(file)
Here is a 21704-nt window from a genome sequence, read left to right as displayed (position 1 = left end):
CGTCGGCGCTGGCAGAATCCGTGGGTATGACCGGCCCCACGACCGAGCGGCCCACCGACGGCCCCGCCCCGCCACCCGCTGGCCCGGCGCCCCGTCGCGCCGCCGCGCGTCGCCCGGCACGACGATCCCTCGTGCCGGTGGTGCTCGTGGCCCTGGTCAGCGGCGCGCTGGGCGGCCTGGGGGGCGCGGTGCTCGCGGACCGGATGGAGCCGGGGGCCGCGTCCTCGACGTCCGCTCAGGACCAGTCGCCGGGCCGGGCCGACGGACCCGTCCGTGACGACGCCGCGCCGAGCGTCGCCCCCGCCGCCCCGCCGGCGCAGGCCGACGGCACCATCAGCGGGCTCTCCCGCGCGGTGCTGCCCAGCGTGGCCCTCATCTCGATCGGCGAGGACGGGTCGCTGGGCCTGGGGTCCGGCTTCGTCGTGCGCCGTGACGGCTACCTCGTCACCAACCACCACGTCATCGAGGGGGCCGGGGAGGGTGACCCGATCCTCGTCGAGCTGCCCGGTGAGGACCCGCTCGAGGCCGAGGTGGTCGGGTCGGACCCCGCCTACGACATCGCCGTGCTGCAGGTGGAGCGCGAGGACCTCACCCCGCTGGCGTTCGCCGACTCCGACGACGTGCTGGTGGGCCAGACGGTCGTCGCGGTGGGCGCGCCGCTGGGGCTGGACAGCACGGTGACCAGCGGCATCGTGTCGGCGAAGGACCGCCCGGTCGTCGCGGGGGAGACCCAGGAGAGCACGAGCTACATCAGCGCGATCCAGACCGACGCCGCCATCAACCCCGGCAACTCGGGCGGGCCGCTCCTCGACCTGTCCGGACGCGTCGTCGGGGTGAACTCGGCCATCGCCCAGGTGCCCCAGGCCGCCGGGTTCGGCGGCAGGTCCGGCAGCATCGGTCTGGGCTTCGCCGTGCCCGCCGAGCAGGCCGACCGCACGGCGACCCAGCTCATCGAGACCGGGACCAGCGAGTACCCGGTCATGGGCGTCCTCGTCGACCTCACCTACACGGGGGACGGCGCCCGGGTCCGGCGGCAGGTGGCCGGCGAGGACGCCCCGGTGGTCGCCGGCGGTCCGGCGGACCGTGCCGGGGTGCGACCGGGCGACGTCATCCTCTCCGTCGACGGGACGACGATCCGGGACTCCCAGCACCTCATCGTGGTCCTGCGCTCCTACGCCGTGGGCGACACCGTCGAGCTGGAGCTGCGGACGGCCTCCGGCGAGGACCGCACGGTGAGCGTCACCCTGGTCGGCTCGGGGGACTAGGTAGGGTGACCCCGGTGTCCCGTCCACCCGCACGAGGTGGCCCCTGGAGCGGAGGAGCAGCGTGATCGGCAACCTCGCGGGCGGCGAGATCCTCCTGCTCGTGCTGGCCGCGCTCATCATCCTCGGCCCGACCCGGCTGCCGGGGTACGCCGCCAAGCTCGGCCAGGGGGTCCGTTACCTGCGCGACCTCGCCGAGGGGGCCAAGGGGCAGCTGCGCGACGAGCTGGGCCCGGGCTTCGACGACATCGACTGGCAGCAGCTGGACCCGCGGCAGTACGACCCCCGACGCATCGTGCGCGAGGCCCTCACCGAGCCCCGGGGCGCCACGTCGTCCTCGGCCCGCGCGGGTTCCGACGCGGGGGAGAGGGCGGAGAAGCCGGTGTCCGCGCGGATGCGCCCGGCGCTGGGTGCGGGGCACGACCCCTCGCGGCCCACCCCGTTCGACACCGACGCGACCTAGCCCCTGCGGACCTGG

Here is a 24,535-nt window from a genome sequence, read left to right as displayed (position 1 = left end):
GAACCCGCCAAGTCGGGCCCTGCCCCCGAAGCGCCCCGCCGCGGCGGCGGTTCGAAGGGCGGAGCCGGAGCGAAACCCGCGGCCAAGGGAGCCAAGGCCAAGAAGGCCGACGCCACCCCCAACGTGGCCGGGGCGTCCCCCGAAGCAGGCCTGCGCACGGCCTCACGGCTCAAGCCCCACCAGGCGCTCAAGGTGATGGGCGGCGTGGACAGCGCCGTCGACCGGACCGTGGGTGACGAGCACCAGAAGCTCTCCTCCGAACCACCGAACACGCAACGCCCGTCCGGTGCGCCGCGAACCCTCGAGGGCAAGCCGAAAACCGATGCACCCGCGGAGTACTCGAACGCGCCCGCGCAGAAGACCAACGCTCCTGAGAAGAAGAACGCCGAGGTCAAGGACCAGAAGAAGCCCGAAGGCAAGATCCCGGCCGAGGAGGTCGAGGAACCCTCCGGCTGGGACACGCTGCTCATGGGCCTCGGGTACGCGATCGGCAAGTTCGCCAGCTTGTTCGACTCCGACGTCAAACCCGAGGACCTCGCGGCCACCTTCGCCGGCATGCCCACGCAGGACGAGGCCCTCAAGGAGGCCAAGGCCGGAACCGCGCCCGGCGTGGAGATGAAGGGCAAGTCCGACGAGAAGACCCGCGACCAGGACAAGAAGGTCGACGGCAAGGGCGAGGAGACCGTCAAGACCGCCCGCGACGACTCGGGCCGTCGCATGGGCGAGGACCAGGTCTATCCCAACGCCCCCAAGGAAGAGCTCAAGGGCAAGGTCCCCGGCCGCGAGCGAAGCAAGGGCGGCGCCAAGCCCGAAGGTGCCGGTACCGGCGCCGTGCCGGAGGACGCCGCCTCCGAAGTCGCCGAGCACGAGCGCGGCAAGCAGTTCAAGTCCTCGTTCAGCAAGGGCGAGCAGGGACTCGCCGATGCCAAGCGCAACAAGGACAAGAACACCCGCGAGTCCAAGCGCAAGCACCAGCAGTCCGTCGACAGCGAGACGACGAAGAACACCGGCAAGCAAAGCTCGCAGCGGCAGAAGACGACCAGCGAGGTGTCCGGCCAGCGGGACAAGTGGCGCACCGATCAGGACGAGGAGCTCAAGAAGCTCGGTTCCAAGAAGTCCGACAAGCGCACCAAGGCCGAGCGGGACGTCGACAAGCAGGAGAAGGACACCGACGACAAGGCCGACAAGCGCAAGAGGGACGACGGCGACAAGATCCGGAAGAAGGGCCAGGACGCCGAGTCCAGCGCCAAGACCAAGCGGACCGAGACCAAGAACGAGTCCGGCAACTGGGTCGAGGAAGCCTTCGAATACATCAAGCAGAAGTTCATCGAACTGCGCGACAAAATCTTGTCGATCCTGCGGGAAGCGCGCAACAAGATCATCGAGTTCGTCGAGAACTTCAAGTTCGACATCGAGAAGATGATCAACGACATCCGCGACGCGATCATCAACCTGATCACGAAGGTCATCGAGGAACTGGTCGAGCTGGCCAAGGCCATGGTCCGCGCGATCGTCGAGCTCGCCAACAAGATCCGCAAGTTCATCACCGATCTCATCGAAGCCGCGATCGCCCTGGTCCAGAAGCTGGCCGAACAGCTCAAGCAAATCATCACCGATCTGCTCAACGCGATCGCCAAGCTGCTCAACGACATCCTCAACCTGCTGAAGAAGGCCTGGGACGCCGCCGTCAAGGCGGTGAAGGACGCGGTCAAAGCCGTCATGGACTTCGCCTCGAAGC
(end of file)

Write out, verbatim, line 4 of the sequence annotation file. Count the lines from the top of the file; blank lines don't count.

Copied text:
GAACCCGCCAAGTCGGGCCCTGCCCCCGAAGCGCCCCGCCGCGGCGGCGGTTCGAAGGGCGGAGCCGGAGCGAAACCCGCGGCCAAGGGAGCCAAGGCCAAGAAGGCCGACGCCACCCCCAACGTGGCCGGGGCGTCCCCCGAAGCAGGCCTGCGCACGGCCTCACGGCTCAAGCCCCACCAGGCGCTCAAGGTGATGGGCGGCGTGGACAGCGCCGTCGACCGGACCGTGGGTGACGAGCACCAGAAGCTCTCCTCCGAACCACCGAACACGCAACGCCCGTCCGGTGCGCCGCGAACCCTCGAGGGCAAGCCGAAAACCGATGCACCCGCGGAGTACTCGAACGCGCCCGCGCAGAAGACCAACGCTCCTGAGAAGAAGAACGCCGAGGTCAAGGACCAGAAGAAGCCCGAAGGCAAGATCCCGGCCGAGGAGGTCGAGGAACCCTCCGGCTGGGACACGCTGCTCATGGGCCTCGGGTACGCGATCGGCAAGTTCGCCAGCTTGTTCGACTCCGACGTCAAACCCGAGGACCTCGCGGCCACCTTCGCCGGCATGCCCACGCAGGACGAGGCCCTCAAGGAGGCCAAGGCCGGAACCGCGCCCGGCGTGGAGATGAAGGGCAAGTCCGACGAGAAGACCCGCGACCAGGACAAGAAGGTCGACGGCAAGGGCGAGGAGACCGTCAAGACCGCCCGCGACGACTCGGGCCGTCGCATGGGCGAGGACCAGGTCTATCCCAACGCCCCCAAGGAAGAGCTCAAGGGCAAGGTCCCCGGCCGCGAGCGAAGCAAGGGCGGCGCCAAGCCCGAAGGTGCCGGTACCGGCGCCGTGCCGGAGGACGCCGCCTCCGAAGTCGCCGAGCACGAGCGCGGCAAGCAGTTCAAGTCCTCGTTCAGCAAGGGCGAGCAGGGACTCGCCGATGCCAAGCGCAACAAGGACAAGAACACCCGCGAGTCCAAGCGCAAGCACCAGCAGTCCGTCGACAGCGAGACGACGAAGAACACCGGCAAGCAAAGCTCGCAGCGGCAGAAGACGACCAGCGAGGTGTCCGGCCAGCGGGACAAGTGGCGCACCGATCAGGACGAGGAGCTCAAGAAGCTCGGTTCCAAGAAGTCCGACAAGCGCACCAAGGCCGAGCGGGACGTCGACAAGCAGGAGAAGGACACCGACGACAAGGCCGACAAGCGCAAGAGGGACGACGGCGACAAGATCCGGAAGAAGGGCCAGGACGCCGAGTCCAGCGCCAAGACCAAGCGGACCGAGACCAAGAACGAGTCCGGCAACTGGGTCGAGGAAGCCTTCGAATACATCAAGCAGAAGTTCATCGAACTGCGCGACAAAATCTTGTCGATCCTGCGGGAAGCGCGCAACAAGATCATCGAGTTCGTCGAGAACTTCAAGTTCGACATCGAGAAGATGATCAACGACATCCGCGACGCGATCATCAACCTGATCACGAAGGTCATCGAGGAACTGGTCGAGCTGGCCAAGGCCATGGTCCGCGCGATCGTCGAGCTCGCCAACAAGATCCGCAAGTTCATCACCGATCTCATCGAAGCCGCGATCGCCCTGGTCCAGAAGCTGGCCGAACAGCTCAAGCAAATCATCACCGATCTGCTCAACGCGATCGCCAAGCTGCTCAACGACATCCTCAACCTGCTGAAGAAGGCCTGGGACGCCGCCGTCAAGGCGGTGAAGGACGCGGTCAAAGCCGTCATGGACTTCGCCTCGAAGC